This is the mail archive of the mailing list for the GCC project.

Index Nav: [Date Index] [Subject Index] [Author Index] [Thread Index]
Message Nav: [Date Prev] [Date Next] [Thread Prev] [Thread Next]
Other format: [Raw text]

Re: [RFC PATCH, x86_64] Use -mno-sse[,2] to fall back to x87 FP argument passing convention


Hence whilst the dust hasn't yet settled, I think Uros/Jan's proposal
of function attributes to allow parameter passing in either x87 or SSE
registers seems like a good compromise.  The x86_64 API made the correct
decisions and choices when it was defined, and reflected the capabilities
of the compilers/processors available at the time.  Allowing the
flexibility to review those design choices as technologies evolve can
only be a good thing.  Like the IA-32's "LOOP" and "LEAVE" instructions,
their usage/benefit is dependent upon how microarchitectures evolve.
In recent years, technologies such as the pentium-4 and Itanium reveal
that progress is not always a pre-planned straight line.

Has anyone recently revisited the -mfpmath=* issue with SPEC or acovea?
I'm sure Uros can detail the current situation with POV-ray.

I have results for povray-3.6.1 on "Intel(R) Xeon(TM) CPU 3.60GHz", 32bit code:

-pipe -Wno-multichar -O3 -mfpmath={387,sse} -ffast-math
-D__NO_MATH_INLINES -march=pentium4 -mtune=pentium4 -malign-double

The results for _official_ povray.ini benchmark show nothing conclusive, with

28m11.082s for -mfpmath=sse and
28m24.763s for -mfpmath=387

Please note, that in this case, mfpmath=387 uses x87 intrinsics, and
SSE uses register-passing convention for local functions. I'll
benchmark Athlon XP soon.

I would like to expand the rationale for my proposed change a bit.
Having -mno-sse that would fall-back to 387, we would have following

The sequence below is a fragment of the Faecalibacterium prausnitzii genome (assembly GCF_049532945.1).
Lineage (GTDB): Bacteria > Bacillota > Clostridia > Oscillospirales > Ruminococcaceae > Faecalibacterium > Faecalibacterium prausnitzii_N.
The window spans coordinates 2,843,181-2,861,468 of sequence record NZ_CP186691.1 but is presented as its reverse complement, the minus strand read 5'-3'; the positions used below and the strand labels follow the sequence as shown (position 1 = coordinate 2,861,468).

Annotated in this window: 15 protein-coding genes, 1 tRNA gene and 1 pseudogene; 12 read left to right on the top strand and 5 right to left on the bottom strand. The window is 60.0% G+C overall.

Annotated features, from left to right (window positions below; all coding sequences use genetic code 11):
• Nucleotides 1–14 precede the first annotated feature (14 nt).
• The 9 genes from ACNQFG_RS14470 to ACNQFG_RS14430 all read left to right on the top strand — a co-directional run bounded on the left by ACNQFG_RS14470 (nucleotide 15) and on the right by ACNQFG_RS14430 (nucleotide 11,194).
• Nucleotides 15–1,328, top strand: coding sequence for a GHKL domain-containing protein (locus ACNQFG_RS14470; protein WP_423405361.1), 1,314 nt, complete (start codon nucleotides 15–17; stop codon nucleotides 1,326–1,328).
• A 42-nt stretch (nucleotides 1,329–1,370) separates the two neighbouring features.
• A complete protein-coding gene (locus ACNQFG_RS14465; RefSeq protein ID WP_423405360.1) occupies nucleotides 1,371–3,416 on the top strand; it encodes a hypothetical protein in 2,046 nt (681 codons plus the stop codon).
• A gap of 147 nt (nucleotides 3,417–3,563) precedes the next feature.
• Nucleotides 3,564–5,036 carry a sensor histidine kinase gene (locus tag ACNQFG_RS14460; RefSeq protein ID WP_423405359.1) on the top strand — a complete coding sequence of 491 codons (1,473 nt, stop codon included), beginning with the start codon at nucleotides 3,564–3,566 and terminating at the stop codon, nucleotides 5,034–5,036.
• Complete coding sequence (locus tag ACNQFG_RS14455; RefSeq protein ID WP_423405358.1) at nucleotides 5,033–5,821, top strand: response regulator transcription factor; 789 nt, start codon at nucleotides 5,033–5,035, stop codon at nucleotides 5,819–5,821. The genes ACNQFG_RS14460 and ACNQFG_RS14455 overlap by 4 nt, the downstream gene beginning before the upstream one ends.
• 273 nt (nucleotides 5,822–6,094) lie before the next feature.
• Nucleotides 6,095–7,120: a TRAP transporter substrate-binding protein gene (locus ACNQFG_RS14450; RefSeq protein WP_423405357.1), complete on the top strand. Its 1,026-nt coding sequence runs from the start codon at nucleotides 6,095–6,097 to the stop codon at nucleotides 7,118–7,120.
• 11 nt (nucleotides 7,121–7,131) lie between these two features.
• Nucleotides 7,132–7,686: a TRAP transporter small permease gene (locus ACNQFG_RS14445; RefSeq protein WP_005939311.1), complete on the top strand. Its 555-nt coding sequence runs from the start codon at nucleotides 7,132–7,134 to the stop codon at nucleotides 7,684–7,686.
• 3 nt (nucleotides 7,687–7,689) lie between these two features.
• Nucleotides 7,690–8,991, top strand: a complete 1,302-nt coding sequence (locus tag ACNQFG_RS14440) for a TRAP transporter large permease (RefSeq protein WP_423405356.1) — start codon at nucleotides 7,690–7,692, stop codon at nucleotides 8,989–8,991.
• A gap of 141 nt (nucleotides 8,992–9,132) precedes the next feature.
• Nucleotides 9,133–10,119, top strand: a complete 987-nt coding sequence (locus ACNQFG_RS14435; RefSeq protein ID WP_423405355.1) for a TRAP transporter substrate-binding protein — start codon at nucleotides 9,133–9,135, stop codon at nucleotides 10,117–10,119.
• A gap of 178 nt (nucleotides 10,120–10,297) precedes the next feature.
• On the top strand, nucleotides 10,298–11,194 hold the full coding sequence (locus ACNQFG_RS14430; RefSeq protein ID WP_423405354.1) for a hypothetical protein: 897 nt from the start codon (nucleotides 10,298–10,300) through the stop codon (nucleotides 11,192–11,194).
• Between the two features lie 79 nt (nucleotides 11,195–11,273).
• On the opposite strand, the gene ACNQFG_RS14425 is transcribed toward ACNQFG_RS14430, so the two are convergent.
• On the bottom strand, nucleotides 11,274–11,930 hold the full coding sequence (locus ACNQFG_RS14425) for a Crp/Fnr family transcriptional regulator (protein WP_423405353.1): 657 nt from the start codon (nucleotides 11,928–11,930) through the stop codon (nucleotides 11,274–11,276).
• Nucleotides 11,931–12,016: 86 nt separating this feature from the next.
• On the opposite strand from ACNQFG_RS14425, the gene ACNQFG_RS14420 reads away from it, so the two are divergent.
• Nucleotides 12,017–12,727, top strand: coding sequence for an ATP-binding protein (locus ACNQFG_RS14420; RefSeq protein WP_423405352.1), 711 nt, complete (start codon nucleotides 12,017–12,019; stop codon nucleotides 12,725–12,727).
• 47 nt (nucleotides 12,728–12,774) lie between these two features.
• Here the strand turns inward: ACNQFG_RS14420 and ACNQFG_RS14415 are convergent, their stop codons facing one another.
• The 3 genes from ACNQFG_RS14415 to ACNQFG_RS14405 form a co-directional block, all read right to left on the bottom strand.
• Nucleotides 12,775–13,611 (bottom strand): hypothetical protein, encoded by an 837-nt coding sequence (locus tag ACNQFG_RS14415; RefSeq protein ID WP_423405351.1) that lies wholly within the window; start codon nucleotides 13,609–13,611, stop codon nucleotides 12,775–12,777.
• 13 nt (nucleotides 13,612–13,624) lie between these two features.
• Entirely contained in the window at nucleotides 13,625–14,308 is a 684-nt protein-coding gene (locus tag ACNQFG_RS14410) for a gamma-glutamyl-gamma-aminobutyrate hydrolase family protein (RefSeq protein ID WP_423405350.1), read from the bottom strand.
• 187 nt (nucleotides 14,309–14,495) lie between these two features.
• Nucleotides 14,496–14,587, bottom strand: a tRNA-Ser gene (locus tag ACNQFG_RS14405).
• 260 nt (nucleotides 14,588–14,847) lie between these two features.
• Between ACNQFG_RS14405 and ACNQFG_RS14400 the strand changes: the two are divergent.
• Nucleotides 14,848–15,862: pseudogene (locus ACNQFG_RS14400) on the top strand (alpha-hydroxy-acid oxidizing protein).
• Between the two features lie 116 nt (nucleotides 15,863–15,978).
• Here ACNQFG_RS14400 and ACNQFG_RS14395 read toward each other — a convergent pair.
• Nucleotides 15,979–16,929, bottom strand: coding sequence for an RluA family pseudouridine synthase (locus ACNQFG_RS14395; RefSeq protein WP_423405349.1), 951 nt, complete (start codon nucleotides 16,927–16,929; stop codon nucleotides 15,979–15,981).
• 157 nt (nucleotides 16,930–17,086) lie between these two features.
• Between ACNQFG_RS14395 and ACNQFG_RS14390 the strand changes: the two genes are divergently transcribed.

choices for x86_64:

<no flags>: uses SSE register-passing
-mfpmath=387: uses SSE register-passing, but prefers x87 ops
-mno-sse: uses x87 (args on stack)
-mno-sse -mno-80387: emits error.

The problem is in -mfpmath=387, that always introduce a lot of
expensive SSE->mem->x87 moves (and vice versa). This is actually a
reverse situation of SSE on 32bits, where x87->mem->SSE is necessary
to perform SSE calculations.

The situation on ia32 was solved by introducing SSE register passing
for local functions (and it will be further improved by introducing
SSE regpassing ABI), but x86_64 simply refuses to pass FP arguments
anywhere, but SSE registers. On 32bits, user has the choice of
-mno-80387, but gcc won't error out, but will pass FP arguments via
integer registers.

IMO, the meaning of -mno-sse should mean that user does not want to
exercise SSE unit, but still wants to use 387 for FP calculations. The
later can still be disabled by -mno-80387, where 64bit compiler would
generate error (but should use integer registers, as in the case of
32bit compiler (?) ). The magnitude of -mno-sse changing ABI is thus
the same, as -mno-80387 is changing 32bit ABI. Perhaps we should warn
user in these cases, but IMO user is still the one that should have
ultimate control over the generated code.

Some time ago, I have posted a patch that implemented x87 register
passing convention. It showed a great speed-up for certain application
that I was using at that time, but the patch never got  to the point,
that it would be suitable for the mainline. IMO this patch could be
dusted-off, but with the introduction of strict SSE register passing
convention, it would be practically useless on 64bits.

OTOH, I see no problems having two competing FP subsystems. I'm sure
that for certain problems, one is better than the other. There are
some examples in Bugzilla, where x87 is way faster (for some problems,
as in PR 19780), so artifically limiting the compiler to SSE just
because "x87 should die"  is like shooting yourself in the foot. And a
bit of competition never hurts ;)

BTW: For my particular field of interest (processing real-world data),
there is no need for strict IEEE compatibility as data is always in
the same magnitude, and arguments to trigonometric functions are
always less than <something>^38 ;). Infinities would mean that
something went terribly wrong, so -ffast-math suits here perfectly. As
measured data has uncertainty of +-1%, ulps are not something to worry
about. However, 10% gain in speed (achievable with --ffast-math) means
that calculations would finish half a day earlier.


Index Nav: [Date Index] [Subject Index] [Author Index] [Thread Index]
Message Nav: [Date Prev] [Date Next] [Thread Prev] [Thread Next]